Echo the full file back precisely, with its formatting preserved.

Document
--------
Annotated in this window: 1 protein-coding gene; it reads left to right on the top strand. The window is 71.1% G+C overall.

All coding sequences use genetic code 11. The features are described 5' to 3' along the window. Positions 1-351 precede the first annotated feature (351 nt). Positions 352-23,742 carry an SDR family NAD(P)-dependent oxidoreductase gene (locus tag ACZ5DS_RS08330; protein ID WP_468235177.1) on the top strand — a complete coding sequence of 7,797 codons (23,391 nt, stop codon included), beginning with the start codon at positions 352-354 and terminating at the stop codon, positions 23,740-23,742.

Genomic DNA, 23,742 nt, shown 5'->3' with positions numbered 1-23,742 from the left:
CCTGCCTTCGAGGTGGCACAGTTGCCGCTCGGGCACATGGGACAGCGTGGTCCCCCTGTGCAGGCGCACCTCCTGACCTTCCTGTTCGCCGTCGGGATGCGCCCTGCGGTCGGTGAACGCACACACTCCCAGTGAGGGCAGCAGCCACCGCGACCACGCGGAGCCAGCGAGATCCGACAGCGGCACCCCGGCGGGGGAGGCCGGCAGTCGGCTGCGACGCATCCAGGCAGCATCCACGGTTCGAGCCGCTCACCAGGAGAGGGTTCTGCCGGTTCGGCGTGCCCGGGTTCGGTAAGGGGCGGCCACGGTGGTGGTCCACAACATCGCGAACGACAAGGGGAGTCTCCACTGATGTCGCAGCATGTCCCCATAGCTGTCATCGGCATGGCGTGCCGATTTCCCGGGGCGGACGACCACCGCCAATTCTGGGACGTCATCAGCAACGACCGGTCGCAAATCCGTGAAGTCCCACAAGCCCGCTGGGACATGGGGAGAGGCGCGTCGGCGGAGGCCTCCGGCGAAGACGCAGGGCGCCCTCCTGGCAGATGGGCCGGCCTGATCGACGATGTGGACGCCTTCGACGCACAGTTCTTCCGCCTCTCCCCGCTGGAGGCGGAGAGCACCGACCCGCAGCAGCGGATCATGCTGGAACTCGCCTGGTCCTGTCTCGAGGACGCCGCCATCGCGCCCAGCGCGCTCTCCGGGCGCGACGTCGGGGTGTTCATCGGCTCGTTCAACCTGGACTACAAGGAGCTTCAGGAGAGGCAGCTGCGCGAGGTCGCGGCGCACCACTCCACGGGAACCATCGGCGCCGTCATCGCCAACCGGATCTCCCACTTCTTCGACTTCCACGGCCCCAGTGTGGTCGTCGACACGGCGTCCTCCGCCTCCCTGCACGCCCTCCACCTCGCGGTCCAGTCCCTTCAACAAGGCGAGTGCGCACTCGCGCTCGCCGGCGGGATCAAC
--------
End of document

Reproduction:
Annotated in this window: 1 protein-coding gene; it reads left to right on the top strand. The window is 71.1% G+C overall.

All coding sequences use genetic code 11. The features are described 5' to 3' along the window. Positions 1-351 precede the first annotated feature (351 nt). Positions 352-23,742 carry an SDR family NAD(P)-dependent oxidoreductase gene (locus tag ACZ5DS_RS08330; protein ID WP_468235177.1) on the top strand — a complete coding sequence of 7,797 codons (23,391 nt, stop codon included), beginning with the start codon at positions 352-354 and terminating at the stop codon, positions 23,740-23,742.

Genomic DNA, 23,742 nt, shown 5'->3' with positions numbered 1-23,742 from the left:
CCTGCCTTCGAGGTGGCACAGTTGCCGCTCGGGCACATGGGACAGCGTGGTCCCCCTGTGCAGGCGCACCTCCTGACCTTCCTGTTCGCCGTCGGGATGCGCCCTGCGGTCGGTGAACGCACACACTCCCAGTGAGGGCAGCAGCCACCGCGACCACGCGGAGCCAGCGAGATCCGACAGCGGCACCCCGGCGGGGGAGGCCGGCAGTCGGCTGCGACGCATCCAGGCAGCATCCACGGTTCGAGCCGCTCACCAGGAGAGGGTTCTGCCGGTTCGGCGTGCCCGGGTTCGGTAAGGGGCGGCCACGGTGGTGGTCCACAACATCGCGAACGACAAGGGGAGTCTCCACTGATGTCGCAGCATGTCCCCATAGCTGTCATCGGCATGGCGTGCCGATTTCCCGGGGCGGACGACCACCGCCAATTCTGGGACGTCATCAGCAACGACCGGTCGCAAATCCGTGAAGTCCCACAAGCCCGCTGGGACATGGGGAGAGGCGCGTCGGCGGAGGCCTCCGGCGAAGACGCAGGGCGCCCTCCTGGCAGATGGGCCGGCCTGATCGACGATGTGGACGCCTTCGACGCACAGTTCTTCCGCCTCTCCCCGCTGGAGGCGGAGAGCACCGACCCGCAGCAGCGGATCATGCTGGAACTCGCCTGGTCCTGTCTCGAGGACGCCGCCATCGCGCCCAGCGCGCTCTCCGGGCGCGACGTCGGGGTGTTCATCGGCTCGTTCAACCTGGACTACAAGGAGCTTCAGGAGAGGCAGCTGCGCGAGGTCGCGGCGCACCACTCCACGGGAACCATCGGCGCCGTCATCGCCAACCGGATCTCCCACTTCTTCGACTTCCACGGCCCCAGTGTGGTCGTCGACACGGCGTCCTCCGCCTCCCTGCACGCCCTCCACCTCGCGGTCCAGTCCCTTCAACAAGGCGAGTGCGCACTCGCGCTCGCCGGCGGGATCAAC